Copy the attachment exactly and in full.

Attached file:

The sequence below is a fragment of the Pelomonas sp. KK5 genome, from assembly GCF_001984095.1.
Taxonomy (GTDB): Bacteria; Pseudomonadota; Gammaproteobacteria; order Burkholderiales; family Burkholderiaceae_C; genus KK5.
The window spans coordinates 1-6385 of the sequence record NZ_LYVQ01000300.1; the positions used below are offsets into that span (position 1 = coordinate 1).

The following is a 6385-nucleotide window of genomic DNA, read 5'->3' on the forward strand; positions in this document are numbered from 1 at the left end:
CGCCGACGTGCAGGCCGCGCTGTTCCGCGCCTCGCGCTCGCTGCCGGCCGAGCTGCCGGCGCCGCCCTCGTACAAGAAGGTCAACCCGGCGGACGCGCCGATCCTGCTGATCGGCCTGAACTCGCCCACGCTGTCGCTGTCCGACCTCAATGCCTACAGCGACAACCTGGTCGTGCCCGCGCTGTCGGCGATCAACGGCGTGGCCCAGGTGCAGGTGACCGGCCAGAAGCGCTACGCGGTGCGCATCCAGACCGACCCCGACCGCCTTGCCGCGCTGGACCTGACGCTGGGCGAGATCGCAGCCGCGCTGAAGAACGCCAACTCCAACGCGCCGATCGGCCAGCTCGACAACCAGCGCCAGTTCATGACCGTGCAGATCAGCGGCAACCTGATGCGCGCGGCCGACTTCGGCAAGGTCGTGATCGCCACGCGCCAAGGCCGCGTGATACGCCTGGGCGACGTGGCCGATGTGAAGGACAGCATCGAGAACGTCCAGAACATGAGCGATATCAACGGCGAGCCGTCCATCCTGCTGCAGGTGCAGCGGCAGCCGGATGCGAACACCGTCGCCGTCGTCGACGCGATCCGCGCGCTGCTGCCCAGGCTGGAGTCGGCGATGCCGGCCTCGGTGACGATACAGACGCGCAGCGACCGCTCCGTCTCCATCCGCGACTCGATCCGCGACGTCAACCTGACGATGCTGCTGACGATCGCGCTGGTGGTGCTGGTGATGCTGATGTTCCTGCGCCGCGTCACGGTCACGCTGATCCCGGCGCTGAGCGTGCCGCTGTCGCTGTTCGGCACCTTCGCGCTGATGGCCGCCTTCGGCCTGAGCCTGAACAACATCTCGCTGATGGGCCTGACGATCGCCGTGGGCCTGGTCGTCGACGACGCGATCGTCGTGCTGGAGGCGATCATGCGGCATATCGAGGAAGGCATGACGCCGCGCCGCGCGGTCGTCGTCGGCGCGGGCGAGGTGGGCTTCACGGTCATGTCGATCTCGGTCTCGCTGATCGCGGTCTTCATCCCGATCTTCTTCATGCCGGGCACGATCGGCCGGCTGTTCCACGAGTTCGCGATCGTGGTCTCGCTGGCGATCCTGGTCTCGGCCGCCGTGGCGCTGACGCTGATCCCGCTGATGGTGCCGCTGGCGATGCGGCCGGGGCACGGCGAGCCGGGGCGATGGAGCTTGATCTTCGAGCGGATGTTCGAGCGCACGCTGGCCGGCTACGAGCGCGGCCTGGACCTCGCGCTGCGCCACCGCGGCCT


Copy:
The sequence below is a fragment of the Pelomonas sp. KK5 genome, from assembly GCF_001984095.1.
Taxonomy (GTDB): Bacteria; Pseudomonadota; Gammaproteobacteria; order Burkholderiales; family Burkholderiaceae_C; genus KK5.
The window spans coordinates 1-6385 of the sequence record NZ_LYVQ01000300.1; the positions used below are offsets into that span (position 1 = coordinate 1).

The following is a 6385-nucleotide window of genomic DNA, read 5'->3' on the forward strand; positions in this document are numbered from 1 at the left end:
CGCCGACGTGCAGGCCGCGCTGTTCCGCGCCTCGCGCTCGCTGCCGGCCGAGCTGCCGGCGCCGCCCTCGTACAAGAAGGTCAACCCGGCGGACGCGCCGATCCTGCTGATCGGCCTGAACTCGCCCACGCTGTCGCTGTCCGACCTCAATGCCTACAGCGACAACCTGGTCGTGCCCGCGCTGTCGGCGATCAACGGCGTGGCCCAGGTGCAGGTGACCGGCCAGAAGCGCTACGCGGTGCGCATCCAGACCGACCCCGACCGCCTTGCCGCGCTGGACCTGACGCTGGGCGAGATCGCAGCCGCGCTGAAGAACGCCAACTCCAACGCGCCGATCGGCCAGCTCGACAACCAGCGCCAGTTCATGACCGTGCAGATCAGCGGCAACCTGATGCGCGCGGCCGACTTCGGCAAGGTCGTGATCGCCACGCGCCAAGGCCGCGTGATACGCCTGGGCGACGTGGCCGATGTGAAGGACAGCATCGAGAACGTCCAGAACATGAGCGATATCAACGGCGAGCCGTCCATCCTGCTGCAGGTGCAGCGGCAGCCGGATGCGAACACCGTCGCCGTCGTCGACGCGATCCGCGCGCTGCTGCCCAGGCTGGAGTCGGCGATGCCGGCCTCGGTGACGATACAGACGCGCAGCGACCGCTCCGTCTCCATCCGCGACTCGATCCGCGACGTCAACCTGACGATGCTGCTGACGATCGCGCTGGTGGTGCTGGTGATGCTGATGTTCCTGCGCCGCGTCACGGTCACGCTGATCCCGGCGCTGAGCGTGCCGCTGTCGCTGTTCGGCACCTTCGCGCTGATGGCCGCCTTCGGCCTGAGCCTGAACAACATCTCGCTGATGGGCCTGACGATCGCCGTGGGCCTGGTCGTCGACGACGCGATCGTCGTGCTGGAGGCGATCATGCGGCATATCGAGGAAGGCATGACGCCGCGCCGCGCGGTCGTCGTCGGCGCGGGCGAGGTGGGCTTCACGGTCATGTCGATCTCGGTCTCGCTGATCGCGGTCTTCATCCCGATCTTCTTCATGCCGGGCACGATCGGCCGGCTGTTCCACGAGTTCGCGATCGTGGTCTCGCTGGCGATCCTGGTCTCGGCCGCCGTGGCGCTGACGCTGATCCCGCTGATGGTGCCGCTGGCGATGCGGCCGGGGCACGGCGAGCCGGGGCGATGGAGCTTGATCTTCGAGCGGATGTTCGAGCGCACGCTGGCCGGCTACGAGCGCGGCCTGGACCTCGCGCTGCGCCACCGCGGCCT